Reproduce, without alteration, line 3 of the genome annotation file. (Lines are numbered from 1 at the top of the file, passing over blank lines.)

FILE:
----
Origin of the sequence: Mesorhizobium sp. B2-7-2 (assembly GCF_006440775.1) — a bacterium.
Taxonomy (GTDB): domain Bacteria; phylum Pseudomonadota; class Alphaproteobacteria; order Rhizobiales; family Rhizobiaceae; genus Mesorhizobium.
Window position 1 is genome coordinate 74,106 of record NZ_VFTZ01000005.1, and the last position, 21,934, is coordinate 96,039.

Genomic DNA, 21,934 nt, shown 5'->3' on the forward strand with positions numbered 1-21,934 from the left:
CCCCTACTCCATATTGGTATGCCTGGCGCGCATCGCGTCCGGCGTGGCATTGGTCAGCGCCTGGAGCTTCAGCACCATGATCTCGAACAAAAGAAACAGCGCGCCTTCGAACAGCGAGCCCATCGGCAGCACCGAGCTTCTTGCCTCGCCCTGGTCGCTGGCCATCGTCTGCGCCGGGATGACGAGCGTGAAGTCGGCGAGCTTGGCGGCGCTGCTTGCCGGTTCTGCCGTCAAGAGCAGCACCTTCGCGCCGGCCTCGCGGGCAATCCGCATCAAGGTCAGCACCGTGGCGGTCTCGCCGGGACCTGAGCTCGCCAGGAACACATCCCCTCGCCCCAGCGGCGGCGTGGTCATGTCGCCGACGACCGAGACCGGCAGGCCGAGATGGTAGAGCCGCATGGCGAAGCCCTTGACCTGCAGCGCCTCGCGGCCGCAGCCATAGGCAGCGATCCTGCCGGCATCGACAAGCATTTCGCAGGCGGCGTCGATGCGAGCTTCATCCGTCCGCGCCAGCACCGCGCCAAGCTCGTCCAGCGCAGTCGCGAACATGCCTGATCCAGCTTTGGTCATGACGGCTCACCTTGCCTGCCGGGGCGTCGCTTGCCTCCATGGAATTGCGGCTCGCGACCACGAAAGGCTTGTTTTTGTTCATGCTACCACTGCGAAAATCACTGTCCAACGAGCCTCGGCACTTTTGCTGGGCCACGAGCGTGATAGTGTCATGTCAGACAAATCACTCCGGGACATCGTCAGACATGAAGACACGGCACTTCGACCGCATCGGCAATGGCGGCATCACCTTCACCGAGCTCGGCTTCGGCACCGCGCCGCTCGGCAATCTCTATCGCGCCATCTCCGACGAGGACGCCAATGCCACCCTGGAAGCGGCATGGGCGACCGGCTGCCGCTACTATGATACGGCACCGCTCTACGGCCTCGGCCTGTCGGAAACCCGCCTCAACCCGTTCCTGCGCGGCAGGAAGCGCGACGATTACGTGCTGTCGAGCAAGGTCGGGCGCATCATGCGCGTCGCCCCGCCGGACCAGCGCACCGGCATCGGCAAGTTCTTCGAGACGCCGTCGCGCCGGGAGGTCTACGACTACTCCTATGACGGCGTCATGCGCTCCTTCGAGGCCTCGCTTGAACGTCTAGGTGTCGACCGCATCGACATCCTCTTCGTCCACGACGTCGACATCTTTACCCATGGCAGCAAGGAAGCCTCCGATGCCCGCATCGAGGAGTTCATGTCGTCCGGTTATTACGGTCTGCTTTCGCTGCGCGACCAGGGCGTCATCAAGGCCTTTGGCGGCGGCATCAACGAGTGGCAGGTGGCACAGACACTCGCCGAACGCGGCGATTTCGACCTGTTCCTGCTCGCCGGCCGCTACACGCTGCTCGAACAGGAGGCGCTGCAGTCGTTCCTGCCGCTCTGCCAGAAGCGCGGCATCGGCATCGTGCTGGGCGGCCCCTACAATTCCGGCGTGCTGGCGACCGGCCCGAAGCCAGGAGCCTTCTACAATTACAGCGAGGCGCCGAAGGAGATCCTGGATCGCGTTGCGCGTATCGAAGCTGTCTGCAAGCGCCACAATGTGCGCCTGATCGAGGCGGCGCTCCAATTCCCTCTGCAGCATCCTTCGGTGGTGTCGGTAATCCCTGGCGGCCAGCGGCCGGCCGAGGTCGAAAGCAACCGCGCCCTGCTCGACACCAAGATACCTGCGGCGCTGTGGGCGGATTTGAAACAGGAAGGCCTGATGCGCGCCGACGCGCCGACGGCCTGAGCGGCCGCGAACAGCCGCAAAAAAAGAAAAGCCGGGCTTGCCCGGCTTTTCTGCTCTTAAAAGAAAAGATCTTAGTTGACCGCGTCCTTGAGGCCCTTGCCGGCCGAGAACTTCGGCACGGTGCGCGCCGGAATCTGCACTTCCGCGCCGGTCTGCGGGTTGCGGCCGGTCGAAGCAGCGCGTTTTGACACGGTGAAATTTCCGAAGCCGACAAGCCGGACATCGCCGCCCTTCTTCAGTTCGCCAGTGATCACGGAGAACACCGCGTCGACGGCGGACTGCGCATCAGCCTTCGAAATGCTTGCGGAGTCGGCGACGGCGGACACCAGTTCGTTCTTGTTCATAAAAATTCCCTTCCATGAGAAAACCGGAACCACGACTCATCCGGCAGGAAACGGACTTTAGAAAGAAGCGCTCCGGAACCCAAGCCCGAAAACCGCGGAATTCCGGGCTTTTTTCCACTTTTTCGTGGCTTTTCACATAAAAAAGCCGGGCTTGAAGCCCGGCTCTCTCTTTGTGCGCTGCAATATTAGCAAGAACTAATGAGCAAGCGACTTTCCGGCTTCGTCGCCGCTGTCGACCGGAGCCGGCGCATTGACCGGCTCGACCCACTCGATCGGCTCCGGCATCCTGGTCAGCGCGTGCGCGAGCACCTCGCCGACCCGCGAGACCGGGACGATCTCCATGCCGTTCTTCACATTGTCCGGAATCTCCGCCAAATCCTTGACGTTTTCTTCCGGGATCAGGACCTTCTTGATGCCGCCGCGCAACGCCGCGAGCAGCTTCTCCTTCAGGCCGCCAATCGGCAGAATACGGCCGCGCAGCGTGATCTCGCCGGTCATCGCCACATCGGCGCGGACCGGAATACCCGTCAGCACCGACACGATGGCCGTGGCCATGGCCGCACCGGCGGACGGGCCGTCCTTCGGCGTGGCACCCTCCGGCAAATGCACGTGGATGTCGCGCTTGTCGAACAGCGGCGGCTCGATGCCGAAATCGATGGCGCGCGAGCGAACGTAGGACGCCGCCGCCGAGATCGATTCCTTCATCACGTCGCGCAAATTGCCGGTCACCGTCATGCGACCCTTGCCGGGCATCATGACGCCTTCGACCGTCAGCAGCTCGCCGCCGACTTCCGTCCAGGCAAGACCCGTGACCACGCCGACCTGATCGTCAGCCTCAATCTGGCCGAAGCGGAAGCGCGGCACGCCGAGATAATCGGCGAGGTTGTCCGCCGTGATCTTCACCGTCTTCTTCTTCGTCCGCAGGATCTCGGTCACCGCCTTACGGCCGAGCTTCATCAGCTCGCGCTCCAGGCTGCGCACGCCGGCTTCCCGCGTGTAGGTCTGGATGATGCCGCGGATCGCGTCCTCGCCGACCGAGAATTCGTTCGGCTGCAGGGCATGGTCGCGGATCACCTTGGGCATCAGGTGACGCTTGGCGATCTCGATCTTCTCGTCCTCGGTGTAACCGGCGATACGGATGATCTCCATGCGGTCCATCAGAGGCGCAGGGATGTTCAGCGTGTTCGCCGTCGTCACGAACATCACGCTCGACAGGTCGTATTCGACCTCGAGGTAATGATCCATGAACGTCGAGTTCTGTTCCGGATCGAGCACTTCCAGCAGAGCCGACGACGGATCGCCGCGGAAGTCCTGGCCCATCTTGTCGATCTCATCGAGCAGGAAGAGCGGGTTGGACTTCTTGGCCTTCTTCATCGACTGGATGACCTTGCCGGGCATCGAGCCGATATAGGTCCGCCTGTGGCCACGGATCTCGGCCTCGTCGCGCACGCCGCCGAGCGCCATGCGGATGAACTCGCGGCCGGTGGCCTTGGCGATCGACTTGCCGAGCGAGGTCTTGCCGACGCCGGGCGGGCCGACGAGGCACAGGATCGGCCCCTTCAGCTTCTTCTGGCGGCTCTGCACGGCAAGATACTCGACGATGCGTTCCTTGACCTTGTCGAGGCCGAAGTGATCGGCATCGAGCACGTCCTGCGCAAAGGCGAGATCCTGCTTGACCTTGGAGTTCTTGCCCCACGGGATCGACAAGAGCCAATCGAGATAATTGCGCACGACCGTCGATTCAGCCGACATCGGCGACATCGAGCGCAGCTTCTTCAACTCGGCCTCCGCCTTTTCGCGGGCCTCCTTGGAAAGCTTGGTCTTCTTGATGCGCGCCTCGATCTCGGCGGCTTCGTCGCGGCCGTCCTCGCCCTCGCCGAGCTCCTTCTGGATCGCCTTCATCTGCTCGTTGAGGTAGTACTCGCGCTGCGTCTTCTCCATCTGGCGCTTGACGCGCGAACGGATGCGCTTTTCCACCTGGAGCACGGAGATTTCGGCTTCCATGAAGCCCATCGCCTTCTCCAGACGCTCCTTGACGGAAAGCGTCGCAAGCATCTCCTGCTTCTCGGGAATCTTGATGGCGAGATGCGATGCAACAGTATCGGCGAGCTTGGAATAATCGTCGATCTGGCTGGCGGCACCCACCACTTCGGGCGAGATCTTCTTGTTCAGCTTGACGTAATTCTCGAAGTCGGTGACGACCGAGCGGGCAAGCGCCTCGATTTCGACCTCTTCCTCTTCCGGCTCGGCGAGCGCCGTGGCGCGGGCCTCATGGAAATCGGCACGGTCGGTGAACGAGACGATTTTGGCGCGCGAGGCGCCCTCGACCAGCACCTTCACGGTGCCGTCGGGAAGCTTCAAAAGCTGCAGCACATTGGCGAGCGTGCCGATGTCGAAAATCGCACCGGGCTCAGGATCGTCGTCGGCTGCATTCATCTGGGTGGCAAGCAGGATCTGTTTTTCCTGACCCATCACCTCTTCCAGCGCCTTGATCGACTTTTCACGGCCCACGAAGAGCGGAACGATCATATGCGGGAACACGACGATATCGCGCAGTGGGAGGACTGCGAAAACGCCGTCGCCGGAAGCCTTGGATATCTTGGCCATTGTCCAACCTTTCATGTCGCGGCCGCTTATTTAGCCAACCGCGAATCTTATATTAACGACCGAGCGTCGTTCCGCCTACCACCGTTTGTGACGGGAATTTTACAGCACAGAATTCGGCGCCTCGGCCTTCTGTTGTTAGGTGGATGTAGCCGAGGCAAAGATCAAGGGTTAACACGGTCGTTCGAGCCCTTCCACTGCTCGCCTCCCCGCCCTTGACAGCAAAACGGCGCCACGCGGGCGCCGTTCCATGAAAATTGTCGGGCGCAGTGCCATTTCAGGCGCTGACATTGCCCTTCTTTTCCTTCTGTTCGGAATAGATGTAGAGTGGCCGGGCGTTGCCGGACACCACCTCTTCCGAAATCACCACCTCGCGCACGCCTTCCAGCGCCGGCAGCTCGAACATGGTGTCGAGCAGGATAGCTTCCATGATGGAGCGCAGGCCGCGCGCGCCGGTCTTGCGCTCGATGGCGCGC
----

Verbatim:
Window position 1 is genome coordinate 74,106 of record NZ_VFTZ01000005.1, and the last position, 21,934, is coordinate 96,039.